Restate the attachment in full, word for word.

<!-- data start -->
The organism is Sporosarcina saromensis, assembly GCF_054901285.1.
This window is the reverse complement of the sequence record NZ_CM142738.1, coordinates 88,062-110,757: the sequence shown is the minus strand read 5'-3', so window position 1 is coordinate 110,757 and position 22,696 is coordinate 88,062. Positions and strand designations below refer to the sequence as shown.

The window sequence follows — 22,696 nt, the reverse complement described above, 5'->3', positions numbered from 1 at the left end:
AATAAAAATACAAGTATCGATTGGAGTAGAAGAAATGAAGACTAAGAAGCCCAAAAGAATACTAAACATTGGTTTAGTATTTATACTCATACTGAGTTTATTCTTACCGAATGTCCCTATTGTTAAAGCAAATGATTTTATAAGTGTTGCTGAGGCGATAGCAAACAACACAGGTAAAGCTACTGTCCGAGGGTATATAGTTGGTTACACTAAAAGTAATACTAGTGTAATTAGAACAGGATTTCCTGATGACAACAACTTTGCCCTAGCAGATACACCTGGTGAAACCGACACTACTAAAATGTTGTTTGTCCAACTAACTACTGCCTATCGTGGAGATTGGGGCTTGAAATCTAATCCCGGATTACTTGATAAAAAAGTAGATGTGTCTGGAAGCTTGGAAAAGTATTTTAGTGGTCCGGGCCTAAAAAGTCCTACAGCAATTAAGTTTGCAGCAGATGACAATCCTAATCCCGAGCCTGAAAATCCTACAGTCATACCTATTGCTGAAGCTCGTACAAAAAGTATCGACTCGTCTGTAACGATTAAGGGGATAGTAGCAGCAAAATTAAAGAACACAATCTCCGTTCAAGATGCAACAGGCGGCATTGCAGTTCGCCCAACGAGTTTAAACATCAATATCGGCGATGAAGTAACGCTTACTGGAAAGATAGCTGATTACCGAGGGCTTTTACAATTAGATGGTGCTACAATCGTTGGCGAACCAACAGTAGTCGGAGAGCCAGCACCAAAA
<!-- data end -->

The organism is Sporosarcina saromensis, assembly GCF_054901285.1.
This window is the reverse complement of the sequence record NZ_CM142738.1, coordinates 88,062-110,757: the sequence shown is the minus strand read 5'-3', so window position 1 is coordinate 110,757 and position 22,696 is coordinate 88,062. Positions and strand designations below refer to the sequence as shown.

The window sequence follows — 22,696 nt, the reverse complement described above, 5'->3', positions numbered from 1 at the left end:
AATAAAAATACAAGTATCGATTGGAGTAGAAGAAATGAAGACTAAGAAGCCCAAAAGAATACTAAACATTGGTTTAGTATTTATACTCATACTGAGTTTATTCTTACCGAATGTCCCTATTGTTAAAGCAAATGATTTTATAAGTGTTGCTGAGGCGATAGCAAACAACACAGGTAAAGCTACTGTCCGAGGGTATATAGTTGGTTACACTAAAAGTAATACTAGTGTAATTAGAACAGGATTTCCTGATGACAACAACTTTGCCCTAGCAGATACACCTGGTGAAACCGACACTACTAAAATGTTGTTTGTCCAACTAACTACTGCCTATCGTGGAGATTGGGGCTTGAAATCTAATCCCGGATTACTTGATAAAAAAGTAGATGTGTCTGGAAGCTTGGAAAAGTATTTTAGTGGTCCGGGCCTAAAAAGTCCTACAGCAATTAAGTTTGCAGCAGATGACAATCCTAATCCCGAGCCTGAAAATCCTACAGTCATACCTATTGCTGAAGCTCGTACAAAAAGTATCGACTCGTCTGTAACGATTAAGGGGATAGTAGCAGCAAAATTAAAGAACACAATCTCCGTTCAAGATGCAACAGGCGGCATTGCAGTTCGCCCAACGAGTTTAAACATCAATATCGGCGATGAAGTAACGCTTACTGGAAAGATAGCTGATTACCGAGGGCTTTTACAATTAGATGGTGCTACAATCGTTGGCGAACCAACAGTAGTCGGAGAGCCAGCACCAAAA